by blythe (3060 Posts), Sun May 13, 2007 08:02 pm
My OB with #1 was in practice straight out of residency, and she says that she was taught to mag as soon as pressures are diagnostic 140/90, regardless of proteinuria or other symptoms. My OB for #2 has been in practice longer and says she doesn't mag mild PE (140s/90s, 300mg protein) unless there is hyperreflexia, headache, visual disturbances, or bad labs. It is *so* variable among doctors, it really seems up to their comfort level - and how long since they've had a woman progress to eclampsia...
I'm one of the ones who has been very vocal about how much I've hated mag [;)]. I puked, felt generally nauseous, couldn't lift my head, got very fuzzy mentally, AND the nurses didn't give it to me until I was 8cm so baby got the full dose and was floppy and had trouble breathing and spent 4 days in the NICU for high mag (MgSO4) levels. BUT, it is a lifesaver if you really need it.
I'd ask your doc what her / his threshold for mag is, just so you can be a little prepared. If seeing the baby right away is important to you, (and assuming you're lucky enough to have a vaginal delivery [:)]) ask for the baby to be put on your belly while your husband cuts the cord - that way you get a few seconds with the baby even if they need to do more to make sure the baby is healthy.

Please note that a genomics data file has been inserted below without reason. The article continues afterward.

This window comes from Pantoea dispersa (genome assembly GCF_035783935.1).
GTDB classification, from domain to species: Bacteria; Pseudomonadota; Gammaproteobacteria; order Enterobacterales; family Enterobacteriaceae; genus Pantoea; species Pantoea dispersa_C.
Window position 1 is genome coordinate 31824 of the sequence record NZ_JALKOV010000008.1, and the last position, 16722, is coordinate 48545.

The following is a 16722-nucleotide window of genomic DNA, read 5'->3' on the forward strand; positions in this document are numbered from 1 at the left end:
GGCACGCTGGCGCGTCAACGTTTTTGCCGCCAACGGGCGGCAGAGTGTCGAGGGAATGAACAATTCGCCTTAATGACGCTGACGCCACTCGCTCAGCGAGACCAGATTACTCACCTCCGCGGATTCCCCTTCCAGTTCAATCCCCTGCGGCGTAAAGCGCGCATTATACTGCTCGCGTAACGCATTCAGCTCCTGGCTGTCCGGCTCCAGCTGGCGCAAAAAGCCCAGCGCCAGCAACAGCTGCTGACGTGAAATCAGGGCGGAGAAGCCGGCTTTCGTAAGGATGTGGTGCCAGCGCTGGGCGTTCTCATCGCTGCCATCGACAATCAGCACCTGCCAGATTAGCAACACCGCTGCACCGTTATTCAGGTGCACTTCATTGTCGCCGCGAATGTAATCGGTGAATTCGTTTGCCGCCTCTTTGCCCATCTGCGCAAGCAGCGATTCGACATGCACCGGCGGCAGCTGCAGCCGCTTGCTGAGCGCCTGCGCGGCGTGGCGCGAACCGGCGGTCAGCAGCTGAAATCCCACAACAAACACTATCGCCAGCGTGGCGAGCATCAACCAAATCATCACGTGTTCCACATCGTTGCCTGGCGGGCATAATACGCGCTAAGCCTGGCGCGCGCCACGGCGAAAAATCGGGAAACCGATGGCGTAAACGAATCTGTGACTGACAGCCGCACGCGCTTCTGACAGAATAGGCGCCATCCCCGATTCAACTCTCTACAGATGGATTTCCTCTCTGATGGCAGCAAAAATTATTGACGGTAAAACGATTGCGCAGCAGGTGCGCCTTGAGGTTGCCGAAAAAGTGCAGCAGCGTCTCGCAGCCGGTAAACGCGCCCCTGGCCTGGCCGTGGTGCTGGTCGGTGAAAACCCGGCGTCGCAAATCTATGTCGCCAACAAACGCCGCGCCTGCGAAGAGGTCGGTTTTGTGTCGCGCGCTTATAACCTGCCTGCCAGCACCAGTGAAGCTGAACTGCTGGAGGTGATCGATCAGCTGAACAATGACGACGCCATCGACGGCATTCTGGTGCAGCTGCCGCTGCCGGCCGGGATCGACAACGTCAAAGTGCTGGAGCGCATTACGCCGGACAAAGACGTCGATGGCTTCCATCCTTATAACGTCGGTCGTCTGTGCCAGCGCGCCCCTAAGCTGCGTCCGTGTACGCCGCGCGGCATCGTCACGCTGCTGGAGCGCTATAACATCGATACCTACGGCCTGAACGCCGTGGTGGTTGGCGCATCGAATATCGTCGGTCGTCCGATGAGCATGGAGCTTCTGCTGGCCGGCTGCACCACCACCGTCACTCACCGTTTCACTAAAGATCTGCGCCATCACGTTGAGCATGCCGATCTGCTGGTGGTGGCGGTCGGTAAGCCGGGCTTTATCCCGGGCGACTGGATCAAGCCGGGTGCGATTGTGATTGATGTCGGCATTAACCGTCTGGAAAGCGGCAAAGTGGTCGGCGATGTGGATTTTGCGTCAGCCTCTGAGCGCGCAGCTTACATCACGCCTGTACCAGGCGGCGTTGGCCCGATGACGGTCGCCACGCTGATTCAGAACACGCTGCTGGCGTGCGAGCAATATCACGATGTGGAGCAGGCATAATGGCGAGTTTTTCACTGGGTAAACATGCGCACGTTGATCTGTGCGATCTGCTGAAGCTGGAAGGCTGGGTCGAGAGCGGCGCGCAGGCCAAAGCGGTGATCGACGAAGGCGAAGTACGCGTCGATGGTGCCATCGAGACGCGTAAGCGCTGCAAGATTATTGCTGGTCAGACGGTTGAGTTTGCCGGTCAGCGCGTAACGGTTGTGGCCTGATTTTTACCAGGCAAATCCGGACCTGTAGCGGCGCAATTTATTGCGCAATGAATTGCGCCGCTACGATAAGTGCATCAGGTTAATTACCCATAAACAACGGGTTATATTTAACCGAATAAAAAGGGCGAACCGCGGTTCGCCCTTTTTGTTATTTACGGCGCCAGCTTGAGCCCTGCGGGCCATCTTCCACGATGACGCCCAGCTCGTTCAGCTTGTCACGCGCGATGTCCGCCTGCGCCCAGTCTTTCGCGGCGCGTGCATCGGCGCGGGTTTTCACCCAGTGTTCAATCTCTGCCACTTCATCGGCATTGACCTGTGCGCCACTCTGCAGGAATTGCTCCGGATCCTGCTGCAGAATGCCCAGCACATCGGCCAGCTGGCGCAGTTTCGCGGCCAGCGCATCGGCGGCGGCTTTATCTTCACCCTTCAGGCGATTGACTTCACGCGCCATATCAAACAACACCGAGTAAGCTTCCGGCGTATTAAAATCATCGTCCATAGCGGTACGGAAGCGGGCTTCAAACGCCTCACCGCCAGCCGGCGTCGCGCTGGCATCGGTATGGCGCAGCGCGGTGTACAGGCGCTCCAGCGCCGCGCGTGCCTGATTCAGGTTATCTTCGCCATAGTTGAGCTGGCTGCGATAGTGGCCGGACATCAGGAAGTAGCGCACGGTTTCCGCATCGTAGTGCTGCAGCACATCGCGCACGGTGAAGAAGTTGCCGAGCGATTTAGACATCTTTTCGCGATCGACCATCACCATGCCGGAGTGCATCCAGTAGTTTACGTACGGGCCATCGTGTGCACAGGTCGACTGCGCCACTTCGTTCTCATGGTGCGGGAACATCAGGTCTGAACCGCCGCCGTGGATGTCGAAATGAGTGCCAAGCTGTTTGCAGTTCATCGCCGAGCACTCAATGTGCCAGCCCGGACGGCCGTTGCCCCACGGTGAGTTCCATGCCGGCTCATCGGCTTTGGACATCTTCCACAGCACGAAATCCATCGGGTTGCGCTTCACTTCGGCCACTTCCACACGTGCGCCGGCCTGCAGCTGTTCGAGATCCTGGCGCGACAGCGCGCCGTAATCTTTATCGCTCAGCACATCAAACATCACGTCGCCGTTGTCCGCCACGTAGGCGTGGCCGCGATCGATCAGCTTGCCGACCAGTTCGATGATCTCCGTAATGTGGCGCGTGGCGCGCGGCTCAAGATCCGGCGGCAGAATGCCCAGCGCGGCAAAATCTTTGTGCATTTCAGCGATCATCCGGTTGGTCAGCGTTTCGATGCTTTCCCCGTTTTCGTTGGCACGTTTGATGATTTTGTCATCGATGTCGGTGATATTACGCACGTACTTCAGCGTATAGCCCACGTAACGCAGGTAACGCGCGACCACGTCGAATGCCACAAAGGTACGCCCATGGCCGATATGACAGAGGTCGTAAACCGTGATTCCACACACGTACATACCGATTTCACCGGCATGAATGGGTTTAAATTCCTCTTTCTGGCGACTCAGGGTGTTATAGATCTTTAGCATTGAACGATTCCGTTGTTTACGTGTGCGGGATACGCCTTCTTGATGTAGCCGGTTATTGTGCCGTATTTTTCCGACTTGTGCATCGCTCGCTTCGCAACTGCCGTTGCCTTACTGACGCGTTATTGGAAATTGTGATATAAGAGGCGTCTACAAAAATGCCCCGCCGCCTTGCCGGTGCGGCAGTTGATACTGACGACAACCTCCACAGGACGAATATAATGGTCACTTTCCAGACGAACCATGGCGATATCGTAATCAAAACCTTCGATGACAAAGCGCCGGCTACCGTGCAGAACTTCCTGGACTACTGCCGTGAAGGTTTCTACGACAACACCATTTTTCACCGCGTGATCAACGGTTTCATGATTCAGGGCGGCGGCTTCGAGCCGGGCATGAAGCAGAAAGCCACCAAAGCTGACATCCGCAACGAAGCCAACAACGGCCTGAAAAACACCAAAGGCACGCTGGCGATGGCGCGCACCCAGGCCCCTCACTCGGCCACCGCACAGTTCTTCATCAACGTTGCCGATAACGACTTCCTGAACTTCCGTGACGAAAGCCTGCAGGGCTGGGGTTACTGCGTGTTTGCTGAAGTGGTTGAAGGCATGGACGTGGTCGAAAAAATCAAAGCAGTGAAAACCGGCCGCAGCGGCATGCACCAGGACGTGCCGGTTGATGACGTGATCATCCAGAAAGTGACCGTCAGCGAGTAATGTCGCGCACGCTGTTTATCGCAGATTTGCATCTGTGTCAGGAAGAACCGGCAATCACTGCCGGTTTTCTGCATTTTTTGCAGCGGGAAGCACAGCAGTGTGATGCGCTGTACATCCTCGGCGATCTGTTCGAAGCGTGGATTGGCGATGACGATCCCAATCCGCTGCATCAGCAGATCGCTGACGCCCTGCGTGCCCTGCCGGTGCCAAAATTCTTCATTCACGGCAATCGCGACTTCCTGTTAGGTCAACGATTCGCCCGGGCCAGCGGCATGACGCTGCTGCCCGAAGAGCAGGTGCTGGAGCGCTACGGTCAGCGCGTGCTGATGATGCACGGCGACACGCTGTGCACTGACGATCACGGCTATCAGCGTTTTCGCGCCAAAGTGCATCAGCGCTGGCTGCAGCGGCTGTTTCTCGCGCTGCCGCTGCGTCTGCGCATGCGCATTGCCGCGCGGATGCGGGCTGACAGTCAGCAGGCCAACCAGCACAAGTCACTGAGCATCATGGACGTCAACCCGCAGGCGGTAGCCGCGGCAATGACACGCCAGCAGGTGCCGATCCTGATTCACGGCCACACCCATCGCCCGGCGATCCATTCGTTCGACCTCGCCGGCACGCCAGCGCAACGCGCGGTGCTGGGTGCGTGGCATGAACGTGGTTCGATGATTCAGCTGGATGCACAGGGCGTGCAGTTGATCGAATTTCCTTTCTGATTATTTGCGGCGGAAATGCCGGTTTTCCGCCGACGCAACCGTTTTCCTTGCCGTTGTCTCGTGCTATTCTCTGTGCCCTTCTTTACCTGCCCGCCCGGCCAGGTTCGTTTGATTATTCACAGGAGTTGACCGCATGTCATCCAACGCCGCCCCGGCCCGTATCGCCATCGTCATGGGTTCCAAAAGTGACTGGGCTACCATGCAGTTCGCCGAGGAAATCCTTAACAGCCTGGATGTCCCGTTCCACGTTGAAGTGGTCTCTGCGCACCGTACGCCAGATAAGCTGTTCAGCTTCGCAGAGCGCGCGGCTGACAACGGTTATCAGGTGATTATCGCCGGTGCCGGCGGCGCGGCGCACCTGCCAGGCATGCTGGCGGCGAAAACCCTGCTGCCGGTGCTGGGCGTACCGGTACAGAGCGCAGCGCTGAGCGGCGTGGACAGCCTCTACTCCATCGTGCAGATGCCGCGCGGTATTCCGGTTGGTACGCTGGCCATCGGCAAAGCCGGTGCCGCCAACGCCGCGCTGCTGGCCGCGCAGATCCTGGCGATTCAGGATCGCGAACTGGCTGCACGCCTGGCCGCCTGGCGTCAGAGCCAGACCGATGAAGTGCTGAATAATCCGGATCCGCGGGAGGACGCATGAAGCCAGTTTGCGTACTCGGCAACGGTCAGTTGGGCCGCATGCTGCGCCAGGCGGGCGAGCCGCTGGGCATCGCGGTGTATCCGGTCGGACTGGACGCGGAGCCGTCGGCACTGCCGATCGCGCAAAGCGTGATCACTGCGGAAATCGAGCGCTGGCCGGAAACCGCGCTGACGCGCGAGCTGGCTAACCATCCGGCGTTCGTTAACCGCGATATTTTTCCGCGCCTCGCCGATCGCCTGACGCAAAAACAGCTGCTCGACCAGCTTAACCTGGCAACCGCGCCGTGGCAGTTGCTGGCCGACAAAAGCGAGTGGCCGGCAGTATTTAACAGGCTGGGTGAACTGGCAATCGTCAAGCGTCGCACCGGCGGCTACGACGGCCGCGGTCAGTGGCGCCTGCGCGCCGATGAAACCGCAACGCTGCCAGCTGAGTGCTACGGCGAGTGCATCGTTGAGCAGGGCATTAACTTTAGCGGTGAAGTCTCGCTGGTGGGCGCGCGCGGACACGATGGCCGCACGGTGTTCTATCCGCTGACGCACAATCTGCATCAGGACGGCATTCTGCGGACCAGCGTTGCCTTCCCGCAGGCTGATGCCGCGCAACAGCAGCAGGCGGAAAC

Of course, if there's a huge emergency, the baby's health absolutely comes first! I'm just sad that my doctor took the time to let my husband cut the cord, but I didn't get to see or touch him until he was over 30 hours old [:(]. If she'd at least put him on my belly I could have touched him... I know I'm supremely lucky that he was healthy at all - many women here have lost their babies and that breaks my heart. But even though my pain is so minimal in comparison, it's still painful for me, and I'd like anyone else to be spared the same experience.
Oh! and if you are magged, be prepared that you'll be on it for at least 24 hours after delivery. That's why I didn't see the baby - my nurse wouldn't take my gurney into the NICU. I found out later that some nurses would have taken me, it's just a pain in my hospital.
Sorry for the rambling book, here [:)]. Lessons from my birth: try to be prepared, and as long as there is a way to do it with mom and baby's safety in mind, at least *ask* for what is important to you in the birth of your child!